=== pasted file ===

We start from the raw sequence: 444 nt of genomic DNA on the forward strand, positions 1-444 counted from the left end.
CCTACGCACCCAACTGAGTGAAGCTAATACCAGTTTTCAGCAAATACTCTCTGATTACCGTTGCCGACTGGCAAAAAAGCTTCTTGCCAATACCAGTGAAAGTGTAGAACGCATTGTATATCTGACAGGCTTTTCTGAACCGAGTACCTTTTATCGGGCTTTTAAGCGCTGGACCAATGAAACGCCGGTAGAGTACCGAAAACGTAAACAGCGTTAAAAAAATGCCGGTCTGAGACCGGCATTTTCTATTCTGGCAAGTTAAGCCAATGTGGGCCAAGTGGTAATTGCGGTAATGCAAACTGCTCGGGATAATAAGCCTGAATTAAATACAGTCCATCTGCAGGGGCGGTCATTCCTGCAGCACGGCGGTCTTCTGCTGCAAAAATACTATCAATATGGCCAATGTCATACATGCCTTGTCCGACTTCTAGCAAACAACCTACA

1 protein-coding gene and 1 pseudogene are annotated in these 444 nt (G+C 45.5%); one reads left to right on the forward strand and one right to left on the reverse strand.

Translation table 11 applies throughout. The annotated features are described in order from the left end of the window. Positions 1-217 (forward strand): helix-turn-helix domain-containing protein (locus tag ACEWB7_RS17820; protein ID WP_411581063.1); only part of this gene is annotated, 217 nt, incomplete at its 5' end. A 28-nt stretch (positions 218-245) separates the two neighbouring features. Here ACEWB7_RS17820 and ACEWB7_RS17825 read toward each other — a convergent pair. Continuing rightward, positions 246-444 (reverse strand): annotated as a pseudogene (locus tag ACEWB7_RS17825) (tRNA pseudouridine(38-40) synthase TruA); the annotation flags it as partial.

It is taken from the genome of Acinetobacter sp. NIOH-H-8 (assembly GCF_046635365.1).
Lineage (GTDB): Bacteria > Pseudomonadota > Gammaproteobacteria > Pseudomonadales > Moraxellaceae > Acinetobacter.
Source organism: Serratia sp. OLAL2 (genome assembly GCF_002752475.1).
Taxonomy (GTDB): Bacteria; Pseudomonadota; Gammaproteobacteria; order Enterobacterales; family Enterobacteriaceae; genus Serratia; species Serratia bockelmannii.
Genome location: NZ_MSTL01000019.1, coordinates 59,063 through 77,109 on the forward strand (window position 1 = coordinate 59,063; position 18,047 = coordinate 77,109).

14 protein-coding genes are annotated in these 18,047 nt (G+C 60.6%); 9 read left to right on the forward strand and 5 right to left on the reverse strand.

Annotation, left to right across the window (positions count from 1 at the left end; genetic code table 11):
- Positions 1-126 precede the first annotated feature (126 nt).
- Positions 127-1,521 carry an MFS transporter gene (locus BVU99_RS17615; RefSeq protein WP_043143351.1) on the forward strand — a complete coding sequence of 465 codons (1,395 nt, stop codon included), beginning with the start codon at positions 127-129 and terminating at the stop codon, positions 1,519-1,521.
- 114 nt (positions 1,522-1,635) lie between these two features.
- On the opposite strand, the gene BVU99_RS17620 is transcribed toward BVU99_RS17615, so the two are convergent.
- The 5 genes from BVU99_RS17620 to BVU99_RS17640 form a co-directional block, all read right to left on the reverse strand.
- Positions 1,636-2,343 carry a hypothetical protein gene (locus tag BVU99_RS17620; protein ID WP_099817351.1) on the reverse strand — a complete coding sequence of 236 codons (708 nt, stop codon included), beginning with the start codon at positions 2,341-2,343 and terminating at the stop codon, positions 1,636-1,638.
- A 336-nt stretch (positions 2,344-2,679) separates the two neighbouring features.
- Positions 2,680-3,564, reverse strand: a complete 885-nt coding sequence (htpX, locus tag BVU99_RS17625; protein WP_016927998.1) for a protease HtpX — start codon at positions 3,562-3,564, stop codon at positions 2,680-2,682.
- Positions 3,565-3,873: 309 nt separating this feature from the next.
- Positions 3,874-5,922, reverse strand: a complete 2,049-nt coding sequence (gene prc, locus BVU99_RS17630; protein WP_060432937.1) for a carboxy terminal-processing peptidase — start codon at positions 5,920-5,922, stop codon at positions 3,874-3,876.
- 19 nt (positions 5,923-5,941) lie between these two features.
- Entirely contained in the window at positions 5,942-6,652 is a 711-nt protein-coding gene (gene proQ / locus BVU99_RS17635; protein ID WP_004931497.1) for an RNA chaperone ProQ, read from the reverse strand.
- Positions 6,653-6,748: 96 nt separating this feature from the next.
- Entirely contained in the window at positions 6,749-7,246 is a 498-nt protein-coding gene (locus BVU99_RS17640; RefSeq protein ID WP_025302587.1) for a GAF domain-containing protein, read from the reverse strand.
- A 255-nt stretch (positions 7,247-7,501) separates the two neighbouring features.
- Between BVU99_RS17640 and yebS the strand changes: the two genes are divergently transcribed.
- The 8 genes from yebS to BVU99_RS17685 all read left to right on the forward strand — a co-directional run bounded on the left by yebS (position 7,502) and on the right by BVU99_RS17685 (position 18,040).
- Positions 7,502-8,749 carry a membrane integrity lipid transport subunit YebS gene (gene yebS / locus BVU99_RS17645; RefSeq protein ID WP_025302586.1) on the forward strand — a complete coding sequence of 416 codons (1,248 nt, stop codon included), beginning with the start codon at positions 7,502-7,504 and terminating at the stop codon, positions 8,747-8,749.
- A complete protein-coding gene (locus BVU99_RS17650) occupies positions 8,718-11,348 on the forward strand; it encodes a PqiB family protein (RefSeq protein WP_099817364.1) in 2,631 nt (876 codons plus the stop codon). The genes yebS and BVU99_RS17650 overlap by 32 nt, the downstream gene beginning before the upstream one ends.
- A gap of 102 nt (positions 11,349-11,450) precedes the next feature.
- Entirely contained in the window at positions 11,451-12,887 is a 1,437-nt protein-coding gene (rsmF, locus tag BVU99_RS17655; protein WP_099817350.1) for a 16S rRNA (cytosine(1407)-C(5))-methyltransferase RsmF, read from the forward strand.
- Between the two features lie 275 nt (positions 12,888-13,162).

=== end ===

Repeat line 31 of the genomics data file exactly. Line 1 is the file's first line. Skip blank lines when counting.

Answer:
- A gap of 102 nt (positions 11,349-11,450) precedes the next feature.